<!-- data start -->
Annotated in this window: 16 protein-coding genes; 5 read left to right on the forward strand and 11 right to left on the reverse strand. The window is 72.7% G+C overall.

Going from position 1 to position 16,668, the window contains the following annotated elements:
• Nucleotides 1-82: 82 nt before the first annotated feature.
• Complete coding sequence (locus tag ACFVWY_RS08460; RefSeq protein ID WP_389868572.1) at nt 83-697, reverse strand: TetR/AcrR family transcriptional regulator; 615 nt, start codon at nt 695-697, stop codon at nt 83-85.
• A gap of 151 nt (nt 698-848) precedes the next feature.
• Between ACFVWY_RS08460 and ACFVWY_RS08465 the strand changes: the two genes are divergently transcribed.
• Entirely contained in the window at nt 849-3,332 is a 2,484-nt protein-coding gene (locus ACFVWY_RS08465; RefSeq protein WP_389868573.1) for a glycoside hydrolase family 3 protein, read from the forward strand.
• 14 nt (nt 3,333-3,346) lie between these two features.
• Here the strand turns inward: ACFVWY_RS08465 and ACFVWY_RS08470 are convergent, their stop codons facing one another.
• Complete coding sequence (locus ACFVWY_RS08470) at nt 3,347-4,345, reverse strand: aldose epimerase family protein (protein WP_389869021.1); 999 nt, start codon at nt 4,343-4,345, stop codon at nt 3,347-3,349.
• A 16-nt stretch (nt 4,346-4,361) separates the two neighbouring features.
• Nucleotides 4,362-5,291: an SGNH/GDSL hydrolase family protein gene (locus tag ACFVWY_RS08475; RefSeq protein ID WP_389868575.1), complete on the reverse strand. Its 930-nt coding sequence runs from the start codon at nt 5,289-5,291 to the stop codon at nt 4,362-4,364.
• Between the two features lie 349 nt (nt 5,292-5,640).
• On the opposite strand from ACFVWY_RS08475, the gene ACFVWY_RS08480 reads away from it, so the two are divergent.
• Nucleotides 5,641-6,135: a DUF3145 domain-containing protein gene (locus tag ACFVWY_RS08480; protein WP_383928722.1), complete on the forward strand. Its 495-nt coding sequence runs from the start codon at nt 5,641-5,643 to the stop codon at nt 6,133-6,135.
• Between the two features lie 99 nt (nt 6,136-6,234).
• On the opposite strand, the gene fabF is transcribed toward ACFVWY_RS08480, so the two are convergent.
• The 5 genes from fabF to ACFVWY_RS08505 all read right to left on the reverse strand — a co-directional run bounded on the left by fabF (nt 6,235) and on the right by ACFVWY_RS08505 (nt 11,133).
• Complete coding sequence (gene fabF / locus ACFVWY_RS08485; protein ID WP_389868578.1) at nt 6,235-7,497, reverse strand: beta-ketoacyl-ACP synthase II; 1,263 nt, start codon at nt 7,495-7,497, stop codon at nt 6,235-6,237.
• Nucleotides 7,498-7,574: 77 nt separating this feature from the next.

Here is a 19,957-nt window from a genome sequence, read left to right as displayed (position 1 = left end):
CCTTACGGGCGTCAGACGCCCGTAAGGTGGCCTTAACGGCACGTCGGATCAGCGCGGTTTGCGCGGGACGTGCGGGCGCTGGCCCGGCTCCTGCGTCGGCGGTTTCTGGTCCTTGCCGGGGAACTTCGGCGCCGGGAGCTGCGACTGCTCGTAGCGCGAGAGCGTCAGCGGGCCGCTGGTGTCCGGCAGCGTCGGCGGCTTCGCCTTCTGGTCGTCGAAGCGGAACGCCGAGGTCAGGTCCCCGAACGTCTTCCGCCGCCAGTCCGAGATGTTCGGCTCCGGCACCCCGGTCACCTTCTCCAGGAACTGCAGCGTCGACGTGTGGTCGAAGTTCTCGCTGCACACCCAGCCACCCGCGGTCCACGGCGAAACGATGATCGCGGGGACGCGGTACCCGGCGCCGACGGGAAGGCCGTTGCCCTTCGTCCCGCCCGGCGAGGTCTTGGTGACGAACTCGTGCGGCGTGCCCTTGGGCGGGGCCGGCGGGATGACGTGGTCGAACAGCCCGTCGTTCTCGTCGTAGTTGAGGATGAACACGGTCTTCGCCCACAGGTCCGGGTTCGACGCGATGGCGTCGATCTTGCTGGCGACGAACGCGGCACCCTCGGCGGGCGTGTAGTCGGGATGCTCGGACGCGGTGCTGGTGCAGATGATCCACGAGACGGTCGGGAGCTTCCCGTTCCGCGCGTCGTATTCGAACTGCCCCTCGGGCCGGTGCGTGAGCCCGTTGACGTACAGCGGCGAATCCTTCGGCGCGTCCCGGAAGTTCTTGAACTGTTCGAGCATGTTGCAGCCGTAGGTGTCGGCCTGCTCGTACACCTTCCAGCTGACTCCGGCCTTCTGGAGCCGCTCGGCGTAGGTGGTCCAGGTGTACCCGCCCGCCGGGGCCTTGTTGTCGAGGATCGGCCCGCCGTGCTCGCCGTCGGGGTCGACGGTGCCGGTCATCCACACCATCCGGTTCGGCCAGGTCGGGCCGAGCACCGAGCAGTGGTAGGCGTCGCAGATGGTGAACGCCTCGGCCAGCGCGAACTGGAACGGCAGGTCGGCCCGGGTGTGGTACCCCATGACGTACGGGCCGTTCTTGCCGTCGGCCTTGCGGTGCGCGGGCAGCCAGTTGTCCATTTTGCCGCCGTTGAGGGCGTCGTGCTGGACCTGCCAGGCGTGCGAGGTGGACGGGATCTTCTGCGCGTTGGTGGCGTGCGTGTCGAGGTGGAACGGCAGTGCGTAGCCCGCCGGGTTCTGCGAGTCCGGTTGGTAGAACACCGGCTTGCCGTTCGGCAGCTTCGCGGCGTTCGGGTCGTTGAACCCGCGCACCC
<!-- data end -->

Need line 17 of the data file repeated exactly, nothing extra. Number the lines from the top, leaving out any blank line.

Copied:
• On the opposite strand, the gene fabF is transcribed toward ACFVWY_RS08480, so the two are convergent.